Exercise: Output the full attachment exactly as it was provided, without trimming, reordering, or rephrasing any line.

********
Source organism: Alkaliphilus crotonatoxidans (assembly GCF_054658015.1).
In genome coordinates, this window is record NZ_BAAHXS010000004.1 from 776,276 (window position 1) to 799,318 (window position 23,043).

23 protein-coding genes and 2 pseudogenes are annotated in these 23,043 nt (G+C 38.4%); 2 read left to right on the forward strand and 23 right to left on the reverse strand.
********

Source organism: Alkaliphilus crotonatoxidans (assembly GCF_054658015.1).
In genome coordinates, this window is record NZ_BAAHXS010000004.1 from 776,276 (window position 1) to 799,318 (window position 23,043).

23 protein-coding genes and 2 pseudogenes are annotated in these 23,043 nt (G+C 38.4%); 2 read left to right on the forward strand and 23 right to left on the reverse strand.